As late as 1939 the British Empire encompassed roughly a fifth of the world's population and about the same proportion of its land surface. It is, of course, impossible to claim that such a large and long-lived entity was all good. Too many diverse agencies were at work - merchants, emigrants, missionaries and soldiers. But it is equally untenable to argue (as people today often do) that it was all bad.
The right question to ask is whether or not the empire was better than the realistically available alternatives - which were, in the majority of cases, either rival empires or relatively weak, pre-modern states.
No one would claim that the piratical empire of the 17th century or the mercantilist one of the 18th century were forces for much more than expropriation, expulsion and enslavement. But by the early 19th century, the British Empire had mutated into the world's first liberal empire.
In the subsequent century, this empire clearly was a force for good in at least two respects. First, it was a source of large volumes of relatively cheap capital for less developed economies. Second, it exported economic, legal and political institution to its colonies that were, on the whole, superior to those that were otherwise available.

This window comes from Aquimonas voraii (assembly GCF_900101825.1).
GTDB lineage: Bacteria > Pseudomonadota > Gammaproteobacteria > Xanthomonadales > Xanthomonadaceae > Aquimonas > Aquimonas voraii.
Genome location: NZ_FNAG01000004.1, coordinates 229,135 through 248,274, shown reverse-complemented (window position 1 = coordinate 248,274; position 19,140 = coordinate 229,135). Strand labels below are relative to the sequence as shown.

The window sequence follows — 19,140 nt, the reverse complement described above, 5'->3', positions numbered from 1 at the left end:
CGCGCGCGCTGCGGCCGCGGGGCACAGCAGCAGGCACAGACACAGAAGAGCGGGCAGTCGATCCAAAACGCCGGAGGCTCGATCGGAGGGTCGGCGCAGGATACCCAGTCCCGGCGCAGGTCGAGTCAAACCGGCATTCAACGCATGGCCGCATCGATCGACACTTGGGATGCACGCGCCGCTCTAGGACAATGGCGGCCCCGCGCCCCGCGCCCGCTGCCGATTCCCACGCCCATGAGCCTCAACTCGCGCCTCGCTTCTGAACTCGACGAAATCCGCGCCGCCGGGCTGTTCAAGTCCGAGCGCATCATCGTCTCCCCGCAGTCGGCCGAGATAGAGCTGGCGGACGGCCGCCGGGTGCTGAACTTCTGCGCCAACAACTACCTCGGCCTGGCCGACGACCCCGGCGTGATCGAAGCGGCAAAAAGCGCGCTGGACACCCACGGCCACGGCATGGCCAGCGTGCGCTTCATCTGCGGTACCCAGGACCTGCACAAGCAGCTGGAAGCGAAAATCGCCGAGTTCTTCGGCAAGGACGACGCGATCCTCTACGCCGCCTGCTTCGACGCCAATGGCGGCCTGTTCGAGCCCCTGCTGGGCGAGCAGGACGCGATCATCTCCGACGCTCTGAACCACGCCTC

Anyone who doubts that, in the final analysis, the Empire was a force for good need only consider the question: would the world have been better off if the British had lacked an empire in 1940? For without the Empire, let there be no doubt, the Churchillian strategy of defying Hitler and his allies would have stood a much smaller chance of success.Reuse content